More than six in 10 Americans say they want the U.S. Supreme Court‚Äôs landmark abortion ruling Roe v. Wade to be reinterpreted to allow additional restrictions on abortion, a new survey has found.
A new survey of over 1,066 adults aged 18 and older conducted last week and released on Tuesday asked participants what they would want to happen if the Supreme Court one day reconsiders the 1973 ruling, a possibility that some abortion advocates fear with the slight conservative majority of the bench.
The question posed is one of the newest questions asked of respondents to an 11th-annual Marist Institute for Public Opinion poll conducted for the Catholic fraternal organization Knights of Columbus on abortion rights....
Douglas Fir wrote: the Catholic Church is the largest church in the USA. Next in line are the Baptists.
Fair points. But only in a broad sense are Baptists anywhere near as significant as they are very fragmented: usually, a one-man show per congregation, and no hierarchy. Noisy televangelists like Falwell have been the exception.
Catholics, on the other hand, love worldly power much more, which I think explains the predominance of papists among conservative "movers and shakers" like Sean Hannity and Pat Buchanan (he, like many influential Americans, studied at Georgetown, a Catholic/Jesuit college).
There is almost no public criticism of the Roman State-Church in America other than on certain policy stances. You can call the pope a misogynist perhaps, but never the Anti-Christ.
Good points, "Neil" though I doubt many Catholics have moved from Dem to Rep. Next question is whether their priests have made it a point that the Dem Party is always in favor of abortion. I think the last time they made a stand on this was during the campaign for one of the Bushes. A friend told me that people were outside her church handing out abortion leaflets on Sunday, pointing out the Dem support for abortion. Today, the 'official' Church position would be to say that the immigration question carries more weight than abortion. As you say, most of those coming in across the open border are Catholics, so they see it like a way of keeping themselves in business. Another side point not mentioned so far is that the Catholic Church is the largest church in the USA. Next in line are the Baptists.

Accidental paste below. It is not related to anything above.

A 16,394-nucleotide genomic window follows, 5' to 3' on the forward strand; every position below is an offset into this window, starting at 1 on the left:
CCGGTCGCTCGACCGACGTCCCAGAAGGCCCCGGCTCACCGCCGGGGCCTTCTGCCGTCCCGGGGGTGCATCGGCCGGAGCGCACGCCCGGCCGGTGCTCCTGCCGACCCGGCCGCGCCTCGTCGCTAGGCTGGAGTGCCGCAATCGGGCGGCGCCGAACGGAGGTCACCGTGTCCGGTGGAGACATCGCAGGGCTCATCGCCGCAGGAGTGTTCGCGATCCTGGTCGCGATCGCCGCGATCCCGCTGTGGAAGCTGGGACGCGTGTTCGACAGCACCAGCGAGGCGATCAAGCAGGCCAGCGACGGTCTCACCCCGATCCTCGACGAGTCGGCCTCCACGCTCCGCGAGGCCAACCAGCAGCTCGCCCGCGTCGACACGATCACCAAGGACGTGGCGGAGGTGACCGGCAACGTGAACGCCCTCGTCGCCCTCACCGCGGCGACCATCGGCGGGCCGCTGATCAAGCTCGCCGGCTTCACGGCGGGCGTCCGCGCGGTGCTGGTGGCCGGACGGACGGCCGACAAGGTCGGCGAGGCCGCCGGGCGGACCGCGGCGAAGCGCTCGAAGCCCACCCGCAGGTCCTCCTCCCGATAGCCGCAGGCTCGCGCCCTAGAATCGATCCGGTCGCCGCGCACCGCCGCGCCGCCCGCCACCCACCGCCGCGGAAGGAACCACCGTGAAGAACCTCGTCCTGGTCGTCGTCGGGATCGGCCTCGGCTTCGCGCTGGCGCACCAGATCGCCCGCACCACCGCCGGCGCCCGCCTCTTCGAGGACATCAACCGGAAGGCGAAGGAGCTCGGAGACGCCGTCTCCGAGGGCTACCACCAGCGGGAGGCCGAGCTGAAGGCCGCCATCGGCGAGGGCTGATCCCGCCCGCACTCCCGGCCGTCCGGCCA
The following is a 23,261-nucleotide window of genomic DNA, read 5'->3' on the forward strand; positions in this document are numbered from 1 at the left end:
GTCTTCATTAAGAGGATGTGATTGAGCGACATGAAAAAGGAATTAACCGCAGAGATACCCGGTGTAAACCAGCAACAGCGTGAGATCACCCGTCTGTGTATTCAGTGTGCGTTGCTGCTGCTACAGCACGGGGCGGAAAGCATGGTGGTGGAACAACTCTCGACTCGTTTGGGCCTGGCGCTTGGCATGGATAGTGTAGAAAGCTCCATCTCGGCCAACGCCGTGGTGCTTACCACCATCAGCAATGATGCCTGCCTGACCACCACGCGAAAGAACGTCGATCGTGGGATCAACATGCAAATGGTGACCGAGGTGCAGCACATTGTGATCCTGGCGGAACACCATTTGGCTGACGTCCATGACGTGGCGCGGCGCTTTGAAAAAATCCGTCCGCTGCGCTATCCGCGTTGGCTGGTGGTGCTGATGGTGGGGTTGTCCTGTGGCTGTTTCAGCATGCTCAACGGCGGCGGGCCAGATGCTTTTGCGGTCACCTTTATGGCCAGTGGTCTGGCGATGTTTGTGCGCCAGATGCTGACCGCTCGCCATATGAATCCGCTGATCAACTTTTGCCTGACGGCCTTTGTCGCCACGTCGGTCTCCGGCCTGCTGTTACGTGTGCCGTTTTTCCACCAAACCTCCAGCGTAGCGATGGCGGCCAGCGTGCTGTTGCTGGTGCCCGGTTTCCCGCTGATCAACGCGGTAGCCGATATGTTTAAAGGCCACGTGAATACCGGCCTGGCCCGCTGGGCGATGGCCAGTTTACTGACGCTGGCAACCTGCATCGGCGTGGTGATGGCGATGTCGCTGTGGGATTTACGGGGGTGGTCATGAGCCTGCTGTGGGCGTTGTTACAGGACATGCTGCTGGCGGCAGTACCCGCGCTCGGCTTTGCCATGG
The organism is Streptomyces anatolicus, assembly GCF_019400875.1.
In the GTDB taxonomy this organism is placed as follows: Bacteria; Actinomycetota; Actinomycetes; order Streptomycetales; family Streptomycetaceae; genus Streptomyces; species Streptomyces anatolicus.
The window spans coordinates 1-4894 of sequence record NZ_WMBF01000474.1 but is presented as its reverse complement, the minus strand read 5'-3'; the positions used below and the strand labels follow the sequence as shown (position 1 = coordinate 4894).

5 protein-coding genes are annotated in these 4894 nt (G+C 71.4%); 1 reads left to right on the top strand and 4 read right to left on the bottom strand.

Douglas Fir wrote: First, since this survey is done for a Catholic group, they need to ask themselves why did so many of their own members vote for Democrats? What were they thinking?
I think I know why: Up to the 1960s at least, American Catholics (e.g. from Poland, Germany, Ireland, Italy, Latin America) mostly voted Democratic since official church teaching agrees on most policy questions like Social Security, wage/price controls, welfare, "social justice," etc. Big Gov't and Big Church go together. Since then, Roe V. Wade and LGBT explains many Catholics moving towards the more WASP-ish Republicans.
Also, the RCC, like Democrats, supports unrestricted Latin American immigration as it enlarges their church population and thus political power. Conservative commentators (as on Fox News) don't talk about this much because they are Catholic themselves, or are afraid to antagonize them.
And I thought the Knights of Columbus died off along with the International Order of Odd Fellows and the Masons! Well, there is so much irony here that I don't know where to start. First, since this survey is done for a Catholic group, they need to ask themselves why did so many of their own members vote for Democrats? What were they thinking?
From NBC / Wall Street journal done in July of 2018:
Carrie Dann wrote: .... Voters also say that they are more likely to vote for a political candidate who supports abortion rights rather than for one who opposes them. Forty-four percent of voters said they would be more likely to vote for a pro-abortion-rights candidate, while 26 percent said they would be more likely to support a candidate who backs restrictions on abortions. About three-in-ten ‚ÄĒ 29 percent ‚ÄĒ said that a candidate‚Äôs views on abortion would make no difference to their vote choice.
Those preferring candidates who advocate for abortion rights include 68 percent of Democrats, 49 percent of independents and just 15 percent of Republicans. That‚Äôs compared with nine percent of Democrats, 24 percent of independents and 46 percent of Republicans who said they would be more likely to support a ‚Äúright to life‚ÄĚ candidate....
excerpt from: "NBC/WSJ poll: Support for Roe v. Wade hits new high"